• When selling exercised shares, any gain is taxed as capital gains if certain holding period requirements are met. Otherwise, it’s taxed as ordinary income

Cons of ISOs

  • Employees need their own cash to exercise options, to get company shares
  • Tax treatment is more complicated
    • Certain holding periods required to pay lower taxes
    • Must keep track of EACH vested portion and the dates upon when they are exercised, for tax treatment
    • Exercising ISOs can trigger AMT tax if the spread between the exercise price and fair market value exceeds certain limits.
  • Stock options only have value if the stock price exceeds the exercise price at the time of exercise
  • You only have 90 days to exercise vested ISOs when you leave your employer or they expire worthless

Know your Options

If you are fortunate to have company stock or options as a part of your employee benefits – know what you have. Read through the offer documents to understand the terms. When considering a job change or promotion, factor in your RSUs or ISOs to your asking price.

While RSUs and ISOs are very different and each has its drawbacks, they are both very valuable. If you have questions about your own company stock options or want a second opinion on what to do with them, schedule a meeting with us.

At CAM we have clients with varying types of company stock. Some clients hold company stock from many of the big headline public companies, while others hold shares of private companies. Whatever your situation is, let us help you navigate the options world.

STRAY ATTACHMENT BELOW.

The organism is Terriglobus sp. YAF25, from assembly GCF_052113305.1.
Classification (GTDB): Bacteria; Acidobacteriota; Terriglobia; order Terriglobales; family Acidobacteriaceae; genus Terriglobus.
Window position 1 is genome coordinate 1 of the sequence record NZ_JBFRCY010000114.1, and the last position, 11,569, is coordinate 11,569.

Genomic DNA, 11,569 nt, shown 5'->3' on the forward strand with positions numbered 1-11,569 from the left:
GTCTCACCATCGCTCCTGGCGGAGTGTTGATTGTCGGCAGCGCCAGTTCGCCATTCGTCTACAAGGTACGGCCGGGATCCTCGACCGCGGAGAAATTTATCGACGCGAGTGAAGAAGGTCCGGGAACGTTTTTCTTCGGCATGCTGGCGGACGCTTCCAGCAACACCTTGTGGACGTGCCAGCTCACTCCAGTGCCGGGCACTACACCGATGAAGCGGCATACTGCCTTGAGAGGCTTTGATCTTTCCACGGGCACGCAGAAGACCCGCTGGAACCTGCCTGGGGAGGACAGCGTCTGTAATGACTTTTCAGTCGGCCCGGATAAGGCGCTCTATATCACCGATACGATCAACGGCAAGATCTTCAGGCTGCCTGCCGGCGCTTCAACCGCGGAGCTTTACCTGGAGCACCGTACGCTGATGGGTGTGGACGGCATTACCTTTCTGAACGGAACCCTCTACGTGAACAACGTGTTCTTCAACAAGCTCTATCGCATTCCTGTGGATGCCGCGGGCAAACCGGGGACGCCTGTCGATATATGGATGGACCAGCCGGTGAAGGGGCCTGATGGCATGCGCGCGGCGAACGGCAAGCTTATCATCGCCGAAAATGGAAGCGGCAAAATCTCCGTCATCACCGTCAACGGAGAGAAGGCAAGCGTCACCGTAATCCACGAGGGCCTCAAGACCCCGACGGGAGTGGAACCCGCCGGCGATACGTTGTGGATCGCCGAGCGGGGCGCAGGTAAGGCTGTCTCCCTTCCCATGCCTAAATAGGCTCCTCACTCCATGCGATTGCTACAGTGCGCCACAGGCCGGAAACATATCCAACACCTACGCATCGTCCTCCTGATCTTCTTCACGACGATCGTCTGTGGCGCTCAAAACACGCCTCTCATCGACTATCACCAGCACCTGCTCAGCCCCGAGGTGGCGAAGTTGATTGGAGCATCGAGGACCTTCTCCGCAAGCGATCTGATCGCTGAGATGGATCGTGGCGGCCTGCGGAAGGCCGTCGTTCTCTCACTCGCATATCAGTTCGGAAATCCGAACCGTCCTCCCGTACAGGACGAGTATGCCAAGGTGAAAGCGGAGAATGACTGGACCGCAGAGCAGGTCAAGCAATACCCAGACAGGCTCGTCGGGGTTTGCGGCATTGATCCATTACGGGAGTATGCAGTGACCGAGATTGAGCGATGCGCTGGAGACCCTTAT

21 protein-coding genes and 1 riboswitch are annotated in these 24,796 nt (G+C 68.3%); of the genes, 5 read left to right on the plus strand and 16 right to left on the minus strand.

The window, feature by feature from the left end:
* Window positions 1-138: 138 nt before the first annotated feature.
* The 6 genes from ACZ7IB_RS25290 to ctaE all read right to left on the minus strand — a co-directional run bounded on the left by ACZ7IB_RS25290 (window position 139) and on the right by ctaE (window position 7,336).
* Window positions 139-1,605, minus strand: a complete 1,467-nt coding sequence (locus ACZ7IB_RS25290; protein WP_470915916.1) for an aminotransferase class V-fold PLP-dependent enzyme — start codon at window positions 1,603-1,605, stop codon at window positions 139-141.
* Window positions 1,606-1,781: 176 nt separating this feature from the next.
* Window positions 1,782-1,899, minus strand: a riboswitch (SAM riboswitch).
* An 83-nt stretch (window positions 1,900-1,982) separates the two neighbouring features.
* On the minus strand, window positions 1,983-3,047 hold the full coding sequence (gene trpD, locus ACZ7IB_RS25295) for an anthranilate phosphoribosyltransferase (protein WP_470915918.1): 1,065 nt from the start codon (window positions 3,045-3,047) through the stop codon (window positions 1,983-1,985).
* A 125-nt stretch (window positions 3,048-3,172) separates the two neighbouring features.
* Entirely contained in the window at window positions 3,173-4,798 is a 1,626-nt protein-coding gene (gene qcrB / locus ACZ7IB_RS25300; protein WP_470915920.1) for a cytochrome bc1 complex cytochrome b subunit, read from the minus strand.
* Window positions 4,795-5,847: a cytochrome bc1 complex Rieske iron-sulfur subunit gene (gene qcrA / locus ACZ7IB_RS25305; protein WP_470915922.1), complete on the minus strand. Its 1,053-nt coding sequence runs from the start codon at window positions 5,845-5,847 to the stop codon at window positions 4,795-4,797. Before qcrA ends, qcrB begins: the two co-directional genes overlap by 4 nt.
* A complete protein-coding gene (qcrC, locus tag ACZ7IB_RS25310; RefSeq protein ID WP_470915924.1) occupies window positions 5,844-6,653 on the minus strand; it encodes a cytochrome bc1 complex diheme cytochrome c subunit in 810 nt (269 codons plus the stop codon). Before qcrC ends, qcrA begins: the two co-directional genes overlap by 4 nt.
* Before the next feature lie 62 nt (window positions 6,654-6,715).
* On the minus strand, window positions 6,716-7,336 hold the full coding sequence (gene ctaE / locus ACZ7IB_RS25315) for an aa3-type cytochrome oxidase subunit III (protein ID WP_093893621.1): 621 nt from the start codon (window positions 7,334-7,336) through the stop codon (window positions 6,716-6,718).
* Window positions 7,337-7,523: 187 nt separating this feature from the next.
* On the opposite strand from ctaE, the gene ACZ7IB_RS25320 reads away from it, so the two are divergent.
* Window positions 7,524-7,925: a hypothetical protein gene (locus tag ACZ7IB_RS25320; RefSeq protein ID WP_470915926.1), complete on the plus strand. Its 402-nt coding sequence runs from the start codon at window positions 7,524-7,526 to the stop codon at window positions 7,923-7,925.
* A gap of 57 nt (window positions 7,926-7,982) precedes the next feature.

M & A Consulting Group, LLC, doing business as CAM Investor Solutions is an SEC registered investment adviser. As a fee-only firm, we do not receive commissions nor sell any insurance products. We provide financial planning and investment information that we believe to be useful and accurate. However, there cannot be any guarantees. 

This blog has been provided solely for informational purposes and does not represent investment advice. Nor does it provide an opinion regarding fairness of any transaction. It does not constitute an offer, solicitation or a recommendation to buy or sell any particular security or instrument or to adopt any investment strategy.

Past performance is not a guarantee of future results. Diversification does not eliminate the risk of market loss. Tax planning and investment illustrations are provided for educational purposes and should not be considered tax advice or recommendations. Investors should seek additional advice from their financial advisor or tax professional.

As Director of Client Communications, Alyssa engages with all of the firm’s clients to better their experience and make a positive impact on their lives. As an Associate Wealth Advisor and member of the Investment Committee she specializes in working with women, mid-career professionals and families. As an advisor that embodies all these characteristics herself, she is able to easily connect with her clients and their lives.